To me, a leader is somebody who gets something done. And while we make choices about what level and responsibility we take on as leaders, I believe that the most important leadership values are honesty and courage.
And if a leader is someone who gets something done, then LisaBeth exemplifies leadership too. She uses the power of her artistry to make a difference for the causes she—and YOU—believe in. When you or I wear one of LisaBeth’s cause pins, we’re also using Power Tool # 6: Wear the Shirt –showing the world what we believe.
I’ll bet LisaBeth would love to know what you want on your pin, if she were to design one for you. So tell her in the comment section below.
How do I know Gloria? Our paths were destined to cross, and they finally did back in 2004 at a campaign event in Pennsylvania. Having defined a mission of making a difference in the world over 20 years ago, I’ve always channeled my core beliefs into my work. It seems inevitable that my creativity and mission would manifest into a line of handmade pins for causes that began with a pin about CHOICE.
As an artist and activist, I realized that an art-pin could be like a mini-billboard for people to ‘wear their heart on their lapel’, to spark conversation, and to effect change.
Over the years, I developed cause pins for politics and voting, peace and social justice, women’s rights, the environment, animal rescue, and more. The pins found their way to many non-profit organizations that have utilized them for fundraising and awareness.
Executive leadership coach Ora Shtull understands the power of using your voice. In her lively guest post and the accompanying video, she tells women that it’s not enough to sit at the table; talk at the table if you want to have an impact on decisions and be recognized for your ideas. When I was writing No Excuses, I came to realize that power unused is power useless, and unless we are sharing our knowledge and ideas, they are not helping anyone, including ourselves. So, here’s how Ora tells it:
What is it about nines? Nine is the number of lives that cats are said to have. The Beatles sang “Revolution 9” on their White Album (in almost nine minutes!). And when you look pretty darn good, you’re “dressed to the nines.”
It’s no secret that I am a big admirer of Gloria’s work. Her rise from teen mom and high school dropout in rural Texas to CEO, author and acclaimed expert on women and power is nothing short of extraordinary.
Coincidentally and perhaps cosmically, I too have a belief in nine.
“Before I got pregnant, I was full-steam ahead in life,” said Carolina Pichardo, cofounder with Mary Targia of the educational and inspirational New York-based organization and website YUM (Young Urban Moms).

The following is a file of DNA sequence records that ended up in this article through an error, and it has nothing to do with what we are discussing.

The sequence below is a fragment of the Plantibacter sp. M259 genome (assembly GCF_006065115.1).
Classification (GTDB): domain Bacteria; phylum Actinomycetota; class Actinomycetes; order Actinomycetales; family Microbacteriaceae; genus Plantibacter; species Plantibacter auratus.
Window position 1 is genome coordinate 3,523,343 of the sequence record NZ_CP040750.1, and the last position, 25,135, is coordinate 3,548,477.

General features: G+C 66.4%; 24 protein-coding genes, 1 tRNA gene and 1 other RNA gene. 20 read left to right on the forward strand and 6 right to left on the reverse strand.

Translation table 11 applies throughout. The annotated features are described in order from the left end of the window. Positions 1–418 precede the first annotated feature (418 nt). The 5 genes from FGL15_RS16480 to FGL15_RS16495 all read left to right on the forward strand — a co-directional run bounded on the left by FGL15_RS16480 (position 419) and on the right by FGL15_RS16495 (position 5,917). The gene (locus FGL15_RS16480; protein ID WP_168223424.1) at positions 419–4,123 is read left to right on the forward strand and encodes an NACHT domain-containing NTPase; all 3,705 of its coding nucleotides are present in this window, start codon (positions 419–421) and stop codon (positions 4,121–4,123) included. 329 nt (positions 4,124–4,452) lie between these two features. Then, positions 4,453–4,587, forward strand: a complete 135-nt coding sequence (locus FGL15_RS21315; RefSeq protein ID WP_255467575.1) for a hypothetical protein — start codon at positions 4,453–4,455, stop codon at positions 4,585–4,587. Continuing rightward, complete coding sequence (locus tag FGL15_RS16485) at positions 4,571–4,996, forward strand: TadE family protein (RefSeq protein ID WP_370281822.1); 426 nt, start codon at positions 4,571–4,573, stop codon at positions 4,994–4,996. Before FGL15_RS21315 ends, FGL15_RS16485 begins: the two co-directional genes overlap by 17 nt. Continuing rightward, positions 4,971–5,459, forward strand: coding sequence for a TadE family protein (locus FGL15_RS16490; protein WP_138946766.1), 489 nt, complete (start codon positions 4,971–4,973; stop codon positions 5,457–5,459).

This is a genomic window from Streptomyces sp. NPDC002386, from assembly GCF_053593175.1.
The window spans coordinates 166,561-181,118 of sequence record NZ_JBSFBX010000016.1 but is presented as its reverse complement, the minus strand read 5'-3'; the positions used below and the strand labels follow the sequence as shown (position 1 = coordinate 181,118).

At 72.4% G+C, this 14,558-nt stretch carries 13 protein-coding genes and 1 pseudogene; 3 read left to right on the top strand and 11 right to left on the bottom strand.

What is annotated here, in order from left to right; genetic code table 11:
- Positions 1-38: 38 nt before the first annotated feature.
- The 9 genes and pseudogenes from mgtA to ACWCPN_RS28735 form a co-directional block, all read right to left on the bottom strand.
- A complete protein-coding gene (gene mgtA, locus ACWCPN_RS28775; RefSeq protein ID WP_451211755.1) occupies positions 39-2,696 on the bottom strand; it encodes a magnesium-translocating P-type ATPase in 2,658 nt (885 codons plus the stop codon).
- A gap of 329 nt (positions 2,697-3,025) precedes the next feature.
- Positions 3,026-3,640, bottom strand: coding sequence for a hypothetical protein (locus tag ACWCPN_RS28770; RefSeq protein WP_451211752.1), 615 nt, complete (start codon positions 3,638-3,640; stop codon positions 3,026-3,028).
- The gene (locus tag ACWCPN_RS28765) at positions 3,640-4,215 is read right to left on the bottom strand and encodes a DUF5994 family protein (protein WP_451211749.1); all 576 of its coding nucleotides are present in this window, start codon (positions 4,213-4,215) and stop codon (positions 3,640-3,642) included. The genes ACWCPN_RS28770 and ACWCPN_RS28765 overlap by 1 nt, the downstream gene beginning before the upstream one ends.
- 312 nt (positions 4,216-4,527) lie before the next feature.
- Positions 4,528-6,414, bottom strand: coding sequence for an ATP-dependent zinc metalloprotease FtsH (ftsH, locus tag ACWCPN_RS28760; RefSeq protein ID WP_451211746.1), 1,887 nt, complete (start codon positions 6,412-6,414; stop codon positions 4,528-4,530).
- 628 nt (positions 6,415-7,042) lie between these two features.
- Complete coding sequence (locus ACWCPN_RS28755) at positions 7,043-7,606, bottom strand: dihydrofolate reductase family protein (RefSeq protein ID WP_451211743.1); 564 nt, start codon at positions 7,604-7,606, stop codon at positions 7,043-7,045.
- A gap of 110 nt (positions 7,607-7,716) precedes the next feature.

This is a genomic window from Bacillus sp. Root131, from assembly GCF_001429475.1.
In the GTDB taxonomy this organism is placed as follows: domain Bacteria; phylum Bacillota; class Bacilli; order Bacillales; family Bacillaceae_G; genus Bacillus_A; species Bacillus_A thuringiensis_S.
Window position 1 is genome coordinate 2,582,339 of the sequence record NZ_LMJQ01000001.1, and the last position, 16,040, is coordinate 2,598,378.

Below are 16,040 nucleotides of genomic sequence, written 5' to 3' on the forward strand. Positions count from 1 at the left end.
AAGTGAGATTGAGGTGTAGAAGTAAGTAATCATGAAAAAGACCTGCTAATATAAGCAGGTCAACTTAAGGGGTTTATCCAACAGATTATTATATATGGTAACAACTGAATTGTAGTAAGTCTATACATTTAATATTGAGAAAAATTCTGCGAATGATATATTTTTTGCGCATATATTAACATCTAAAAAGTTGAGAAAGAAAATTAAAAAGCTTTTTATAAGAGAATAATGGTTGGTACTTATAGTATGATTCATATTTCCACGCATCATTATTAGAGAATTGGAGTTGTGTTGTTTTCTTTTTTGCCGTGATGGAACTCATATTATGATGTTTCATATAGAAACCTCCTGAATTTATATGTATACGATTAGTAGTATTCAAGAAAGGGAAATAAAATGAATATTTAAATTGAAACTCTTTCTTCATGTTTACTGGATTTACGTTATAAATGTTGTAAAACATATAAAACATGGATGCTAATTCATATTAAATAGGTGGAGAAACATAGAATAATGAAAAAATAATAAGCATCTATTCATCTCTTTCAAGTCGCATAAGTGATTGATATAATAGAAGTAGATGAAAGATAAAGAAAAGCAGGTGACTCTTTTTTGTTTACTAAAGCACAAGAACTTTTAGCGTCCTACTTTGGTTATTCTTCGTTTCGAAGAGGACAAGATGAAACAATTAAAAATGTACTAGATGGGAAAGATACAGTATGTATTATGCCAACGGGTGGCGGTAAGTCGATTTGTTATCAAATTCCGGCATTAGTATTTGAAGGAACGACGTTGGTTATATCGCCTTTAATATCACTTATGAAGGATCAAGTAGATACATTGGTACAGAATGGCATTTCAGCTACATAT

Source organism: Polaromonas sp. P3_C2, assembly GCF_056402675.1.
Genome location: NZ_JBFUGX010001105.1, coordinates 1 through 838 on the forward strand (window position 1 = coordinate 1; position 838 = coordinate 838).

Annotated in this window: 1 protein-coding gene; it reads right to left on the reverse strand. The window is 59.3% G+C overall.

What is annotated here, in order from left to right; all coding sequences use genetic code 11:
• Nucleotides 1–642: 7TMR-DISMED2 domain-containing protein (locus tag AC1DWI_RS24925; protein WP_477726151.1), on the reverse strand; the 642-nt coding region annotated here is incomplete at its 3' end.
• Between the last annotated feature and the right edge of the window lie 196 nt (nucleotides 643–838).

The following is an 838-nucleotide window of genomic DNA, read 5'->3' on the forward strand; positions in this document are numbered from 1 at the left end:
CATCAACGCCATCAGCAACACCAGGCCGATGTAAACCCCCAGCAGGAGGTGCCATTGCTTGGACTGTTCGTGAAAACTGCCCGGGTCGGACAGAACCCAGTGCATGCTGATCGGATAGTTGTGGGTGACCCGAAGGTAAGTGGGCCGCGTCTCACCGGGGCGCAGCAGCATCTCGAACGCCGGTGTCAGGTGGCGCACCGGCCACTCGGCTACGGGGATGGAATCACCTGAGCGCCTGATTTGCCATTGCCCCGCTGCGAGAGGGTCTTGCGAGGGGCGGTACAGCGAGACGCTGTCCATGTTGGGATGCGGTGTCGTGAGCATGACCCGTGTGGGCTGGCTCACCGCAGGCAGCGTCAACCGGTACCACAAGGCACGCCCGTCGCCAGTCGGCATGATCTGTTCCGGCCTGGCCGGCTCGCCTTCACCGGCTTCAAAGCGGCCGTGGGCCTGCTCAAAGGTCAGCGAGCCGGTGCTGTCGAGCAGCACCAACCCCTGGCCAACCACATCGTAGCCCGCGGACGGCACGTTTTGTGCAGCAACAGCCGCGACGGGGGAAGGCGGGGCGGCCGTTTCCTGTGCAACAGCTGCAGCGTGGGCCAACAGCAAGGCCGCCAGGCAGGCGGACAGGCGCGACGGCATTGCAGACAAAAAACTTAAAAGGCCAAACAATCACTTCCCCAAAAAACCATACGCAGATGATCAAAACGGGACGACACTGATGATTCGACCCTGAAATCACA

“I’d received a partial scholarship to New York University, after traveling abroad and interning at the New York City Public Advocate’s Office and Tor Books Publishing.”
But when she found out she was pregnant, the resulting harsh remarks and judgmental looks threw the slim, stately Harlem-born Pichardo off her track—for a while: “I just became angry. I didn’t know what to do with that anger, so I simply worked hard to prove those around me wrong.”
With some of the same rebel instincts that had propelled her parents to immigrate to the U.S. from the Dominican Republic—where her mother was a teacher and her father a doctor—she stayed in school through most of her pregnancy. She took a semester off after her daughter Lyanna (known as Lulu), now age 11, was born. Then she returned to earn her bachelor’s degree in communications from NYU “with leaky boob stories galore.”
Today I was feeling frustrated. I’d been working hard on a project but it wasn’t moving forward. I thought of a quote from the humorist Will Rogers, one I’ve often used when speaking about strategic planning or leadership. He said, “Even if you’re on the right track, you’ll get run over if you just sit there.”
How often do you find that a great quote can inspire you, inform you, give you just the kick of encouragement you need at a particular moment?
Happens to me all the time.
I’ve long collected quotes that speak to me in various files and electronic folders. I turn to them for inspiration and I often share them in writings and speeches. People tell me they look forward to these morsels of wisdom, encouragement, and power. In fact one friend told me she was addicted to the quotes I post on Facebook and twitter.
Former Susan G. Komen for the Cure NYC board member Eve Ellis became devoted to the cause of finding a cure for breast cancer after her sister, sister-in-law, and one niece all battled breast cancer. They survived.
But her other niece, Hally Yaccino Steiner, wasn’t so fortunate. She died of breast cancer 6 years ago at age 36.
Every year since she became a Komen NYC board member in 2004, Ellis, a wealth advisor who lives in NYC with her spouse, theater producer Annette Niemtzow, raised money for them enthusiastically, and since 2006 she raised it to honor Hally’s memory.
Every year until this one, that is, joining many thousands of people who have withdrawn their support for Komen since it created a tsunami of protest by discontinuing funding of Planned Parenthood at the behest of a politically motivated staff and board members.
I wrote about the incident for the Daily Beast in case you need to review the gory details that saturated the media.
In that showdown, at least for the short term, Planned Parenthood won. And recently, founder and CEO of the national Komen for the Cure Nancy Brinker stepped aside from her top leadership post, no doubt under severe pressure. However, she remains chair of the executive committee.